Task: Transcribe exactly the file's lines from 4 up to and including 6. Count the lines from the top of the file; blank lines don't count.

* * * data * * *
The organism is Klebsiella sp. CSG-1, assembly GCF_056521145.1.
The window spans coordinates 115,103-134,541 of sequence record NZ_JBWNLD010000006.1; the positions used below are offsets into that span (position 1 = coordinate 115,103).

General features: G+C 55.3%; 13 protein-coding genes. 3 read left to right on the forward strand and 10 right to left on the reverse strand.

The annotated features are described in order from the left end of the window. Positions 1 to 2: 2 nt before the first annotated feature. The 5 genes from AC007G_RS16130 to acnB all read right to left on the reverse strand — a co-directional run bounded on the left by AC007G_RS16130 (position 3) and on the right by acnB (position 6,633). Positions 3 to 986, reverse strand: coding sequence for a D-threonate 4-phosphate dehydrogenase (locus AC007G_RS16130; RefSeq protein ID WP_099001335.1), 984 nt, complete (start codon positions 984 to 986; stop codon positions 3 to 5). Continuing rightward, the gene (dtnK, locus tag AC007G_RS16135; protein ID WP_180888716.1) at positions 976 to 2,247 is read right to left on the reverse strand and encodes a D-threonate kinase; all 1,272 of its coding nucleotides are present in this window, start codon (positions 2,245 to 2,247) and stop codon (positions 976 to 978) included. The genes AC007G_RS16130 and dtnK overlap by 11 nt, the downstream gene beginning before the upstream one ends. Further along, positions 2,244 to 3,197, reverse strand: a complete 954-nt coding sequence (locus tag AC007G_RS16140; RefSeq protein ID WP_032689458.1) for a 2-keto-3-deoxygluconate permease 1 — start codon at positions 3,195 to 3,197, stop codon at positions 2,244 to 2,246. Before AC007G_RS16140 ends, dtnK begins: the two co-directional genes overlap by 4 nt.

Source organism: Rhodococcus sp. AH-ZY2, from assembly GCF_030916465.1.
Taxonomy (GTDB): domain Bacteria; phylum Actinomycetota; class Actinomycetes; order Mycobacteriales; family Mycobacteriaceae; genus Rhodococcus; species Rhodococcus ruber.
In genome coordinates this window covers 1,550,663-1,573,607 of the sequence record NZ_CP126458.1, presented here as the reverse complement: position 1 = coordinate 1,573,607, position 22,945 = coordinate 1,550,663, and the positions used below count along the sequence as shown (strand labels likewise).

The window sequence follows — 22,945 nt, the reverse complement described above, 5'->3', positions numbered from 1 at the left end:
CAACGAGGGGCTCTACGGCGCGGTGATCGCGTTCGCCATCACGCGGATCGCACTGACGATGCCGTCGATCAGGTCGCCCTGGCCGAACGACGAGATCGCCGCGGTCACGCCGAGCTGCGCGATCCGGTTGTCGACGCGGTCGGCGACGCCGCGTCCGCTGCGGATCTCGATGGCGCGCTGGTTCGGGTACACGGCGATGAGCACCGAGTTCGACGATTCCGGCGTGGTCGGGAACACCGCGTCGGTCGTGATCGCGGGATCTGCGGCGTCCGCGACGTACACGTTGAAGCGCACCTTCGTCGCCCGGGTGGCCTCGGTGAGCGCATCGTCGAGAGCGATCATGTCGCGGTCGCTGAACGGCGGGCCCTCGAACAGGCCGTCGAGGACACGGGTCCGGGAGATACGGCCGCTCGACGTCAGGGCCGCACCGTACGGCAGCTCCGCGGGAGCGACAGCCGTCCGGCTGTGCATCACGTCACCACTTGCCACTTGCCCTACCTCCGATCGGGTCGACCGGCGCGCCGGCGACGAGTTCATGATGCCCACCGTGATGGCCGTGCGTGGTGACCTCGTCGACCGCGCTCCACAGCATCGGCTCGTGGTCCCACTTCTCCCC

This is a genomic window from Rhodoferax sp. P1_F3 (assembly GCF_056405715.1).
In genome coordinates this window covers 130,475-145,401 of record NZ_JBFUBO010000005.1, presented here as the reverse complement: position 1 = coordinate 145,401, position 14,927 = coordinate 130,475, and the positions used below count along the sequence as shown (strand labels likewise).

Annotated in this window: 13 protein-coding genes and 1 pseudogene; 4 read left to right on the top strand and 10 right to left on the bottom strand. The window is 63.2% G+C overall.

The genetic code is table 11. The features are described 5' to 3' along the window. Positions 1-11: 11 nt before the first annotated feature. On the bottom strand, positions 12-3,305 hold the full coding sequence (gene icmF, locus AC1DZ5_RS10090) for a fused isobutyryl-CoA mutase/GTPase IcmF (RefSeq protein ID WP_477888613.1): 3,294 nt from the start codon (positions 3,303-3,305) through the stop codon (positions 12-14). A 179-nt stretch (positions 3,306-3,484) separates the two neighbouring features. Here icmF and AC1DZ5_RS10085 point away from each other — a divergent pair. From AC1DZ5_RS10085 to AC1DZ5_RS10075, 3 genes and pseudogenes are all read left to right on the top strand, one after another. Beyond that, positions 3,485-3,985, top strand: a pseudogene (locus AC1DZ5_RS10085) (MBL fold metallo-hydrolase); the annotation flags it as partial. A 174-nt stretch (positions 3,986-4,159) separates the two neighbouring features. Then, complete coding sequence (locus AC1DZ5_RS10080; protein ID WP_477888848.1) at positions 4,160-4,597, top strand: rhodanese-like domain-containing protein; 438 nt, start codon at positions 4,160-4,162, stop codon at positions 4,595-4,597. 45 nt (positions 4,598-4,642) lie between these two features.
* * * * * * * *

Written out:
The annotated features are described in order from the left end of the window. Positions 1 to 2: 2 nt before the first annotated feature. The 5 genes from AC007G_RS16130 to acnB all read right to left on the reverse strand — a co-directional run bounded on the left by AC007G_RS16130 (position 3) and on the right by acnB (position 6,633). Positions 3 to 986, reverse strand: coding sequence for a D-threonate 4-phosphate dehydrogenase (locus AC007G_RS16130; RefSeq protein ID WP_099001335.1), 984 nt, complete (start codon positions 984 to 986; stop codon positions 3 to 5). Continuing rightward, the gene (dtnK, locus tag AC007G_RS16135; protein ID WP_180888716.1) at positions 976 to 2,247 is read right to left on the reverse strand and encodes a D-threonate kinase; all 1,272 of its coding nucleotides are present in this window, start codon (positions 2,245 to 2,247) and stop codon (positions 976 to 978) included. The genes AC007G_RS16130 and dtnK overlap by 11 nt, the downstream gene beginning before the upstream one ends. Further along, positions 2,244 to 3,197, reverse strand: a complete 954-nt coding sequence (locus tag AC007G_RS16140; RefSeq protein ID WP_032689458.1) for a 2-keto-3-deoxygluconate permease 1 — start codon at positions 3,195 to 3,197, stop codon at positions 2,244 to 2,246. Before AC007G_RS16140 ends, dtnK begins: the two co-directional genes overlap by 4 nt.

Source organism: Rhodococcus sp. AH-ZY2, from assembly GCF_030916465.1.
Taxonomy (GTDB): domain Bacteria; phylum Actinomycetota; class Actinomycetes; order Mycobacteriales; family Mycobacteriaceae; genus Rhodococcus; species Rhodococcus ruber.